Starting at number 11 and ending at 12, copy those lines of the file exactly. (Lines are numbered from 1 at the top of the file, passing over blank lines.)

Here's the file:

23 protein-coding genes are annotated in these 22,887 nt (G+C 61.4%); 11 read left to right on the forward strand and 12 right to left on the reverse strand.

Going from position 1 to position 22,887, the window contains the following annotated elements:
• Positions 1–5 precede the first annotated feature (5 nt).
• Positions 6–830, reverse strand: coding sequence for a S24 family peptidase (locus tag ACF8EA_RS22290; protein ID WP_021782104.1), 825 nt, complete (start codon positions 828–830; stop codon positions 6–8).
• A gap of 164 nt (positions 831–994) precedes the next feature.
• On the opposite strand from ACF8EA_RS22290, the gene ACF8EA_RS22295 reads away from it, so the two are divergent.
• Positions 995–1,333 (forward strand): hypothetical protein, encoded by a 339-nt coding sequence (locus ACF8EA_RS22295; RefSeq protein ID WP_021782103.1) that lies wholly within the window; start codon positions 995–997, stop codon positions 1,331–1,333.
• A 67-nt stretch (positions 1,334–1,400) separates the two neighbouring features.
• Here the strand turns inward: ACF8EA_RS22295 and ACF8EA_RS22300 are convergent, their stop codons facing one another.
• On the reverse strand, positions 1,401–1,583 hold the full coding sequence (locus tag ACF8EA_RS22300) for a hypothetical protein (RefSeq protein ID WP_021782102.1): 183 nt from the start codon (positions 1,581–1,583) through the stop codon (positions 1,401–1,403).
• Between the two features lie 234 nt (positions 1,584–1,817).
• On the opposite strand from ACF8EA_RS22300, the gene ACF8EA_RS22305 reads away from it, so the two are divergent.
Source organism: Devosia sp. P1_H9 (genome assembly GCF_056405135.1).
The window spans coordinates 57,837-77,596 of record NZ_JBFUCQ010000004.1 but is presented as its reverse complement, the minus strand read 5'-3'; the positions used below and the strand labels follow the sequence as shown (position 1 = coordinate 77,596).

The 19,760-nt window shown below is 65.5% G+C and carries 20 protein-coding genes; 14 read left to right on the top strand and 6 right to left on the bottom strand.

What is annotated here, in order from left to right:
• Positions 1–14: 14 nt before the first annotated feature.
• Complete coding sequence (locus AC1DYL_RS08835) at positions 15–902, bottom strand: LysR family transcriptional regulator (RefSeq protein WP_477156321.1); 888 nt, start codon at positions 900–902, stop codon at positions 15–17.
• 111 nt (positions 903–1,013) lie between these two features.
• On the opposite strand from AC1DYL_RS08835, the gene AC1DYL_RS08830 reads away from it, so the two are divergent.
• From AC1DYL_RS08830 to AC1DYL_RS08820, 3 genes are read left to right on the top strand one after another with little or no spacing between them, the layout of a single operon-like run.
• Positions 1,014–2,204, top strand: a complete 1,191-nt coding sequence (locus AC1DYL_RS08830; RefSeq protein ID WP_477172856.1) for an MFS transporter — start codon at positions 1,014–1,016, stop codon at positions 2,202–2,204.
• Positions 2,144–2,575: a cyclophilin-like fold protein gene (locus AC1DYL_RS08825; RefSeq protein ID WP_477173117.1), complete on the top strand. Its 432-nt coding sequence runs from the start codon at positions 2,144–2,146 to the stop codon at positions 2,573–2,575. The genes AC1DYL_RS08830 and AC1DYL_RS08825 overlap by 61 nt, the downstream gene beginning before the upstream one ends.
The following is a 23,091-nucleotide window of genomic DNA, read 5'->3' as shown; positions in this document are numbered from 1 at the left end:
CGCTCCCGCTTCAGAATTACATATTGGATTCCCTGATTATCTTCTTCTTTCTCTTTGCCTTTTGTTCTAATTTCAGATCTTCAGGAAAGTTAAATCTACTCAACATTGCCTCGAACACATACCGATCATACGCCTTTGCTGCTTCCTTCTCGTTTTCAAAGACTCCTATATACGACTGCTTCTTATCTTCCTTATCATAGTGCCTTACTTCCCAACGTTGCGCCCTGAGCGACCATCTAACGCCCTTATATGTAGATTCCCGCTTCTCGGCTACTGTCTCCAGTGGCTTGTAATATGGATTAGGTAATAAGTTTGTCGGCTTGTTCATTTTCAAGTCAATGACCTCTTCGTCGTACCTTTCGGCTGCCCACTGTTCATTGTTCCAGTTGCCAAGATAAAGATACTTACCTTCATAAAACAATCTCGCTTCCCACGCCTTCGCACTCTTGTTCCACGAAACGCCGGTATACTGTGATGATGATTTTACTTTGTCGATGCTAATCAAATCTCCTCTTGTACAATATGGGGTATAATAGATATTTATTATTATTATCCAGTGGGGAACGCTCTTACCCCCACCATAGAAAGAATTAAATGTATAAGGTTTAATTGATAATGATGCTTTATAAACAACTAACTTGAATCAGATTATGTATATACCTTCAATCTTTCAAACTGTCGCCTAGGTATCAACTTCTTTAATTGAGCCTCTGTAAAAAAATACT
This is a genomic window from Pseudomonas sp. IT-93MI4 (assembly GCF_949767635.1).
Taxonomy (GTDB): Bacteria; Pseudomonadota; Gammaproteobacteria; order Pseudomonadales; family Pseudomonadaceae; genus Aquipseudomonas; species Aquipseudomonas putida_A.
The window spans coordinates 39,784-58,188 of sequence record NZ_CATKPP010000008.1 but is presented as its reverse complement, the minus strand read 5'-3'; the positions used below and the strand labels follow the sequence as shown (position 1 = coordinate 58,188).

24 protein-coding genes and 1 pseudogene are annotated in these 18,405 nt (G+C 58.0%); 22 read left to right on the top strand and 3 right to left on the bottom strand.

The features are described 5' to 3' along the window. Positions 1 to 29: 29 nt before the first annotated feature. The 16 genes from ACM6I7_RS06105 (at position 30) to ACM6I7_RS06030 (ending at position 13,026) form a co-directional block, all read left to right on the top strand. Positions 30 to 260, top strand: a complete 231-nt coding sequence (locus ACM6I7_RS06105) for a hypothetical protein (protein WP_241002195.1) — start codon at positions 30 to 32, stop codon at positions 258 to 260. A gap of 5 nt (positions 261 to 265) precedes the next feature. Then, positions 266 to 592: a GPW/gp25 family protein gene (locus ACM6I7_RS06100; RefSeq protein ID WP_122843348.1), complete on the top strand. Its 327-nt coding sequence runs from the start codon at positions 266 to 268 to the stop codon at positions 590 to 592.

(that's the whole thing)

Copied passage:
• Between the two features lie 234 nt (positions 1,584–1,817).
• On the opposite strand from ACF8EA_RS22300, the gene ACF8EA_RS22305 reads away from it, so the two are divergent.